A recent webinar provided valuable information on digital resources that help students read and learn anytime and anywhere. Watch it now!
Reading is critical for learning, and for schools that have adopted a distance learning environment during the pandemic, getting printed books into students’ hands can be difficult. And, for students that have reading barriers like dyslexia, blindness, or cerebral palsy, getting books in alternative formats can be even more challenging.
Digital books and other online tools are an obvious solution for teachers, librarians, and students. But with so many sources, reading tools, and other options available, how to make sense of them all?
Christine Jones, Associate Director of Global Literacy at Benetech and Miranda Doyle, District Teacher-Librarian in Lake Oswego, Oregon, answered this question and more during a webinar on August 27.
Support Students by Building an E-reading community
To start with, Miranda offered a helpful framework for building an e-reading community:
- Encourage choice: reading is not optional, but how our students read is
- Encourage experimentation: ask students to test different tools, apps, devices, voices, and other features to customize their reading experience
- Integrate audiobooks into the curriculum as a normal part of learning
- Model a curiosity about new books and technology tools
Reading Tools Fit a Variety of Budgets, Needs and Platforms
Next, teachers can drill down and evaluate various reading solutions based on their school or district’s learning environment, students’ needs, budget, and preferred digital format. The webinar explains these options:
- Many ways to read – different formats accommodate different learning styles. For example, multi-modal reading (audio + text) can aid decoding and boost comprehension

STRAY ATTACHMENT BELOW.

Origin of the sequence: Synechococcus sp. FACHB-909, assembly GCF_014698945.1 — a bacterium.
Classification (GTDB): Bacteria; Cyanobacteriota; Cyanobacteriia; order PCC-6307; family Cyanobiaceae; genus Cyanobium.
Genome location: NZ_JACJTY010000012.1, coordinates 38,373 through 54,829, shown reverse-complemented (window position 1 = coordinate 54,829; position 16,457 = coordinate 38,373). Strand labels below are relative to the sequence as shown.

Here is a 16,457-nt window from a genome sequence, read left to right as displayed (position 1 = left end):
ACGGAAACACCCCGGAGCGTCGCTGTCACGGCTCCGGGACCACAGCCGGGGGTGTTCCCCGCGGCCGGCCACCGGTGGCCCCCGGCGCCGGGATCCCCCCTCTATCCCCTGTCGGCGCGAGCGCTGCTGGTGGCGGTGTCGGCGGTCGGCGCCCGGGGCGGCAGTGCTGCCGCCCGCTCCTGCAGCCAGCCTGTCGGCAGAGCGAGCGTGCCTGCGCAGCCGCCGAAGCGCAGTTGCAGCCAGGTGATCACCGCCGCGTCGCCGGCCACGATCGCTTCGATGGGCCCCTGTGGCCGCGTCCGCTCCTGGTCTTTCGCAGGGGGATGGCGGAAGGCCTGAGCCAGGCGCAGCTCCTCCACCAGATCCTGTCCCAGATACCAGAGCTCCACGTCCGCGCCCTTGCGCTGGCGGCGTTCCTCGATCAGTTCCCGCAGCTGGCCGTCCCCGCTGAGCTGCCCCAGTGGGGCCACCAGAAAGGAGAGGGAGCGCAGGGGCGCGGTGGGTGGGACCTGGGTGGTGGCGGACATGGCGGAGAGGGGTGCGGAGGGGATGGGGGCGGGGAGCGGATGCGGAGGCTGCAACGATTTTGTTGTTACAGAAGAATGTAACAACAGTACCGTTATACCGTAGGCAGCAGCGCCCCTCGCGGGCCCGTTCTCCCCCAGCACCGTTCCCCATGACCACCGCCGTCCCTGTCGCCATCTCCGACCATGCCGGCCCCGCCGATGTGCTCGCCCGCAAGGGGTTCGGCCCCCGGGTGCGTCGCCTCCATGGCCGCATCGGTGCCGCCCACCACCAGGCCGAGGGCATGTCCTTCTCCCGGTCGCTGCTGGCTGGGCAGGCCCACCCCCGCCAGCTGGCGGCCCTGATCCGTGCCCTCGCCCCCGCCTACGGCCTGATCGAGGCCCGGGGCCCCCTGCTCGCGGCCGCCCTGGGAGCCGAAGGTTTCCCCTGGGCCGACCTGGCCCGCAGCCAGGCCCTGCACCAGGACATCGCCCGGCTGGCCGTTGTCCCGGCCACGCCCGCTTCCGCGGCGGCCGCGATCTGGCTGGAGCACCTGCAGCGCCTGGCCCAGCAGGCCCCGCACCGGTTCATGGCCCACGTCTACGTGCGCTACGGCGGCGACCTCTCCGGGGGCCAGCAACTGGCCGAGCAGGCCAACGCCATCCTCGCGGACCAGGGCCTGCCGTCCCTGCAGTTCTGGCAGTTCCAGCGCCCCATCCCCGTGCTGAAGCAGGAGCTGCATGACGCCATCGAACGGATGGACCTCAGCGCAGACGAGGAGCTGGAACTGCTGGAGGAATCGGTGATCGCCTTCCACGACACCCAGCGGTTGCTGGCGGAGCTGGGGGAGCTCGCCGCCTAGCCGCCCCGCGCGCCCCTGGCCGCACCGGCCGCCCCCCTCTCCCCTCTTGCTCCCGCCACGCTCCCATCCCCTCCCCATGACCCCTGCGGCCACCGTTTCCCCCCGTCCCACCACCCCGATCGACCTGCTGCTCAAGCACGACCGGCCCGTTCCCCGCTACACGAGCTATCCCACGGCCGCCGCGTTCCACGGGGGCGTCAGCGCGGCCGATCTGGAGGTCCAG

- Two audio formats – text-to-speech and human narrated – both have pros and cons
- Sources of ebooks – Sora, Tumblebooks, Overdrive/Libby (public library), Bookshare
- Free reading tools – Read&Write for Chrome, Microsoft Immersive Reader, Dolphin EasyReader, CaptiVoice, iBooks, Thorium Reader
- Paid reading tools – Snap&Read, Read&Write premium version, Voice Dream Reader, CaptiVoice premium version, Open Lore, Kurzweil
“With the right tools and support, reading books can be an effective way to support children. The science of reading reminds us that when children read, or are read to frequently, they continue learning and preserve skills learned prior to the crisis.” – Wendy Smith, “Why Reading in Times of Crisis Preserves Learning,” Worldreader, April 2020
Bookshare is an ebook library that makes reading easier. People with reading barriers like dyslexia, blindness, and physical disabilities can read in ways that work for them with a huge collection of titles in audio, audio + highlighted text, braille, and other formats. Bookshare is FREE for all qualified U.S. students and schools, and less than $1 per week for all other members.